Tuesday, September 21, 2010

Europe debates on avoiding another debt crisis



European officials are jostling over plans to tighten the region's fiscal rules to ward off another sovereign debt crisis, but agreement on anything that could be enforced by meaningful sanctions is far from certain.At the same time, some observers are arguing that any changes might be a sideshow and that the real means of avoiding problems in the future lies in the discipline imposed by investors who are asked to finance government debts -- a fundamental rethinking of the way the euro works.With the decade-old euro project nearly brought down this year by the profligacy of Greece, pressure is again building -- notably from German and French leaders -- to enact rule modifications that bring about real changes in behavior.How times have changed. Back in 2003, the rules were effectively cast aside when France and Germany persuaded their partners to block planned sanctions against them for exceeding the fiscal deficit ceiling. Since then, the rules have been more loosely interpreted even as the number of countries breaching them has exploded.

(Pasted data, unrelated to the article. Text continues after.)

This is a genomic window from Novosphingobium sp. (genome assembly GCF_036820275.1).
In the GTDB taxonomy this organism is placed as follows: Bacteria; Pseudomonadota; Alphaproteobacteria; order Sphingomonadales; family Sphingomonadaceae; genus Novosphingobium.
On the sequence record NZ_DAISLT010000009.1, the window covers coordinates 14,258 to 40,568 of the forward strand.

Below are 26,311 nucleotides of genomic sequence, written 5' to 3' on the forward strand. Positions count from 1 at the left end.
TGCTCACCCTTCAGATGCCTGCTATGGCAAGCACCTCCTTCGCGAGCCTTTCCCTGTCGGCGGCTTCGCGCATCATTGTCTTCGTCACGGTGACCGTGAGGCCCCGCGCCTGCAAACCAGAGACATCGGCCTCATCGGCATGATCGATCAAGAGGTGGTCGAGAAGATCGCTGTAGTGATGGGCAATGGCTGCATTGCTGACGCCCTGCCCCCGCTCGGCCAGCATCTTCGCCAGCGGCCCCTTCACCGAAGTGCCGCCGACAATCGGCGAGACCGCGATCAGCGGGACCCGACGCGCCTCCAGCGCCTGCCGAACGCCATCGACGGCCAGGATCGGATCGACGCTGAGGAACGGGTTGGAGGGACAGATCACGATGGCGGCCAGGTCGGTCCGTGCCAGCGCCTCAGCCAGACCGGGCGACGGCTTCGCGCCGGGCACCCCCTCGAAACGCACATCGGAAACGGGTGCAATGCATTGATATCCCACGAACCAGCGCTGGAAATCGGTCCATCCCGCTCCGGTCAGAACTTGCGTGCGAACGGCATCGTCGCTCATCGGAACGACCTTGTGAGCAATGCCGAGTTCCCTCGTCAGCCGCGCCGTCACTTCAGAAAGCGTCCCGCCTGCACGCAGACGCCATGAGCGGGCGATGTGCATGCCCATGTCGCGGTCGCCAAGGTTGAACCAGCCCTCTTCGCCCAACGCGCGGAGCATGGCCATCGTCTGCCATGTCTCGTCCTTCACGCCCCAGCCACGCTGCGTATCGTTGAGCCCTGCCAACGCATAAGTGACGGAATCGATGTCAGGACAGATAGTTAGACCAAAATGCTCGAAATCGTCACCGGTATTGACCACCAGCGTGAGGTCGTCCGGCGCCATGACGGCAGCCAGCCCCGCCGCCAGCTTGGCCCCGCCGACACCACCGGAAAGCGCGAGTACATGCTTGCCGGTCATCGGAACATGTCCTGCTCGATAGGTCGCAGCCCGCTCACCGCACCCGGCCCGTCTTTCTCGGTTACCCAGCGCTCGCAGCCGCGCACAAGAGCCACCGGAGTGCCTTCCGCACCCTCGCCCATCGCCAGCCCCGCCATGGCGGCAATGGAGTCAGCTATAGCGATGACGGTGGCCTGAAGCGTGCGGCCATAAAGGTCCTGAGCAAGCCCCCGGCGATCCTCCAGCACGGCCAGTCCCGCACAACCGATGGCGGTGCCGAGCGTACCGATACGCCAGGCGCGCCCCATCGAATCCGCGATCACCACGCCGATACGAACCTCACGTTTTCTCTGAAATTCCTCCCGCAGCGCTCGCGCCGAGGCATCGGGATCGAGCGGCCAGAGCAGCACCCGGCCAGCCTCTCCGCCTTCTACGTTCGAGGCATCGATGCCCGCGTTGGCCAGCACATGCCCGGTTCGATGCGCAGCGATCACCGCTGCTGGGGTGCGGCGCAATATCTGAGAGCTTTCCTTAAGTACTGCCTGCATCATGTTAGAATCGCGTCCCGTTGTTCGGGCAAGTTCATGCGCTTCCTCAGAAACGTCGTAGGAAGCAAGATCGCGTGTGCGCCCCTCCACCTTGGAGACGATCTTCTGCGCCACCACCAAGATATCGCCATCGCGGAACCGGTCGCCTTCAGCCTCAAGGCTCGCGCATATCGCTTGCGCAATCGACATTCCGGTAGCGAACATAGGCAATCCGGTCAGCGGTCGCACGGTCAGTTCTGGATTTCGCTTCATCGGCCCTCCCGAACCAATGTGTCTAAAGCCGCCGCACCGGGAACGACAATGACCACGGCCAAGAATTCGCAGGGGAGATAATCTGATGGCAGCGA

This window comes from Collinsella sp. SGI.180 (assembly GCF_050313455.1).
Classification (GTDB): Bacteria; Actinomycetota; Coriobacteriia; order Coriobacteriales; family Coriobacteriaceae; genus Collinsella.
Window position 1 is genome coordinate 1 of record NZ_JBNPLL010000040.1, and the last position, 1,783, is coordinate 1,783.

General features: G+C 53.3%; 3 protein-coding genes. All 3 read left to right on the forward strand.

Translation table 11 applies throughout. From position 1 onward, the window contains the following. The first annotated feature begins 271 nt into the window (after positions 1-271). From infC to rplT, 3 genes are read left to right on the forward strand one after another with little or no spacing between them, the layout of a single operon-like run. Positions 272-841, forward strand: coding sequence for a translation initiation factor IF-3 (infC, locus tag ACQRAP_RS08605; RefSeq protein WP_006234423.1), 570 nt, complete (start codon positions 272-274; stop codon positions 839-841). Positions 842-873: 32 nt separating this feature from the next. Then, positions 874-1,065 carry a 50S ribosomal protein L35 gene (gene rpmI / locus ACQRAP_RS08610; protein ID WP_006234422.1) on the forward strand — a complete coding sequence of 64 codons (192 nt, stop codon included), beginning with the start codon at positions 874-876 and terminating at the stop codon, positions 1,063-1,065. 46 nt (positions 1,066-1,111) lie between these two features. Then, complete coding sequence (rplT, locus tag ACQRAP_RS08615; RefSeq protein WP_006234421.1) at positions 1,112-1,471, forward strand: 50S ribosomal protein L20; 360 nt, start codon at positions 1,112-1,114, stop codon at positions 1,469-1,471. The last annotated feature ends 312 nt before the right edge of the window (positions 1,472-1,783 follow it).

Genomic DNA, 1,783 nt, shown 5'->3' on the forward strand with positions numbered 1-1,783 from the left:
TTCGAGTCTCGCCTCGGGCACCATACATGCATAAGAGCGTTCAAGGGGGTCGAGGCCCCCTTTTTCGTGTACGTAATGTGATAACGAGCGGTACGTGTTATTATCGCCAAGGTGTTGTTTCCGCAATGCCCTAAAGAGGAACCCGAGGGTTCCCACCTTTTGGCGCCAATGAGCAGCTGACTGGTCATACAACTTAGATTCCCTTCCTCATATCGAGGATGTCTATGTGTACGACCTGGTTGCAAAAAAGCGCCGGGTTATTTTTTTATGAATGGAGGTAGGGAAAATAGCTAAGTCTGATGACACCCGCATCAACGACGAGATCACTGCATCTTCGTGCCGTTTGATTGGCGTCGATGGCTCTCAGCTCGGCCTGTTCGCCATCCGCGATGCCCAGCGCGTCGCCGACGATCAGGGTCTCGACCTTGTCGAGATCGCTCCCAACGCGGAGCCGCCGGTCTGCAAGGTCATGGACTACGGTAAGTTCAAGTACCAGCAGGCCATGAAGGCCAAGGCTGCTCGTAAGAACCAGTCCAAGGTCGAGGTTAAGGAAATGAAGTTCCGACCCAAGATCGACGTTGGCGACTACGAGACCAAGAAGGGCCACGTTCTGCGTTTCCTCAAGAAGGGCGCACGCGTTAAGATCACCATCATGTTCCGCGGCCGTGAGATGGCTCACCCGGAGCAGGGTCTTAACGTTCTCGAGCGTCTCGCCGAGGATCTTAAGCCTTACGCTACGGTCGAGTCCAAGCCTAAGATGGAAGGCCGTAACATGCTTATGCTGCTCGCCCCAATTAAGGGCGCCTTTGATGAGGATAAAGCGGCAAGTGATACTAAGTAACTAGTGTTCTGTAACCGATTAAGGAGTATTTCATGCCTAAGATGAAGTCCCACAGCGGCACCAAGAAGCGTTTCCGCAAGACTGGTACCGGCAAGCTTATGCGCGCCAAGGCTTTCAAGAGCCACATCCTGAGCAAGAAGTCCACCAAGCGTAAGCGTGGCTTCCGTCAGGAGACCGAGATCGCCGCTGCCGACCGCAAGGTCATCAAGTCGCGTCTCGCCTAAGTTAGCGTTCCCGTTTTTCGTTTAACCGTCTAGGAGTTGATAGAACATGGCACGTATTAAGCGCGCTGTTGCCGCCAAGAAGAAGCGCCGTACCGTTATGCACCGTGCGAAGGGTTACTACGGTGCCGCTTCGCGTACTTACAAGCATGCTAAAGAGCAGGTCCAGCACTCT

According to Eurostat, the latest data from 2009 shows that of the 27 members of the European Union, only Denmark, Estonia, Luxembourg, Sweden and Finland had deficits below the pact's limit of 3 percent of gross domestic product.Now, because of the political crisis over the Greek bailout, there are many views on how tough the new rules should be, and even who should be in charge of rewriting them.The European Commission, which alone has the formal power to propose changes, is working on one set. So is a committee drawn from the bloc's 27 member states, which have to sign off on them -- not to mention foot any bill.It is unclear how the two sets of proposals will be reconciled. The issue has the potential to escalate into a long and ugly institutional tussle, further undermining the euro's stability.Indeed, the debate over the budget rules goes to the heart of the success or failure of the euro project.The sovereign debt crisis showed the inherent problems of running a currency union without central fiscal authority. Yet sovereign countries are reluctant to hand over politically tricky tax and spending policy to an unelected committee.In a speech last week, the managing director of the International Monetary Fund, Dominique Strauss-Kahn, made clear his preference for a "centralized fiscal authority, with political independence," comparable to that of the European Central Bank. Strauss-Kahn conceded, though, that the chances of national governments ceding control over their budgets "appears unlikely in the foreseeable future."Undeterred, the European Commission is preparing to present its ideas soon. These are likely to add a country's ratio of debt to gross domestic product as a criterion that could lead to sanctions, rather than just deficit ratios, as is the case now.Under the current rules, euro one countries can eventually be fined up to 0.5 percent of their GDP each year if it is agreed to by a majority of ministers. Such a fine has never been imposed.One alternative being discussed would be to withhold so-called structural and cohesion funds, which are allocated by Brussels primarily to the bloc's poorer nations. Strauss-Kahn also suggested that fines could be "smoothed" over time by trimming such transfers.But political and legal objections to more complex sanctions have been raised -- not least because they could push economically weak nations into deeper trouble. In March, Chancellor Angela Merkel of Germany described the idea of fining countries in financial trouble as "idiotic."There also has been a suggestion of suspending political voting rights for countries that breach budget limits.Paris and Berlin sent a letter to Herman Van Rompuy, president of the European Council, in July backing the idea of withdrawing voting rights within the union from budget offenders.But officials worry about the political fallout and whether Paris or Berlin would be willing to apply the sanction to themselves.Because of the difficulty of achieving consensus, the governmental committee, led by Van Rompuy, is now focusing on securing an agreement among the nations that use the euro, an easier task than reaching consensus among all 27 nations of the European Union. But even here there are complications.One involves how to calculate the level of debt. Several of the union's newer member states argue that pension obligations must be considered when calculating debt levels. Italy is pressing for private as well as public debt to be taken into account.The debate is delicate because several nations have debt levels greater than 60 percent of GDP, the original ceiling set out for membership of the euro. That means that any future sanctions could apply widely.Van Rompuy's group will meet again at the start of next week. It aims to present initial findings to leaders at a summit at the end of October. Van Rompuy may seek to extend the group's mandate to discuss measures that would involve a change to the European Union treaty.This would require agreement of all 27 nations and might involve time-consuming and politically risky referendums in some. For that reason, most nations oppose the idea.So officials are now focusing on working within the existing rule book, arguing that the union's new Lisbon Treaty allows them sufficient leeway.Sixten Korkman, director of the Research Institute of the Finnish Economy, said treaty changes were unlikely, given their legal and political complexity.But he said certain rule changes within the current framework could be effective -- notably, improving the independence of fiscal policy in certain weak members, particularly Greece. He also backed some kind of mechanism to restructure ballooning debts through discounts on bond holdings, whereby investors also pay a price; and establishing a means for the European Central Bank to make it more expensive for countries with weak finances to get access to funds.David Clark, a former adviser to the British government on European affairs, said tinkering with the current rules would only prolong the "inherent instability" of the economic and monetary union.He said a fundamental problem needed to be addressed, formally or informally - how to "rebalance" the euro zone's structure. Currently, he argued, Germany's export-oriented economy is accruing the benefits, while poorer neighbors are being forced to retrench.Mr. Korkman added, "What is most important is the behavior of investors and politicians. I think and hope that this crisis has been a steep learning curve for both." .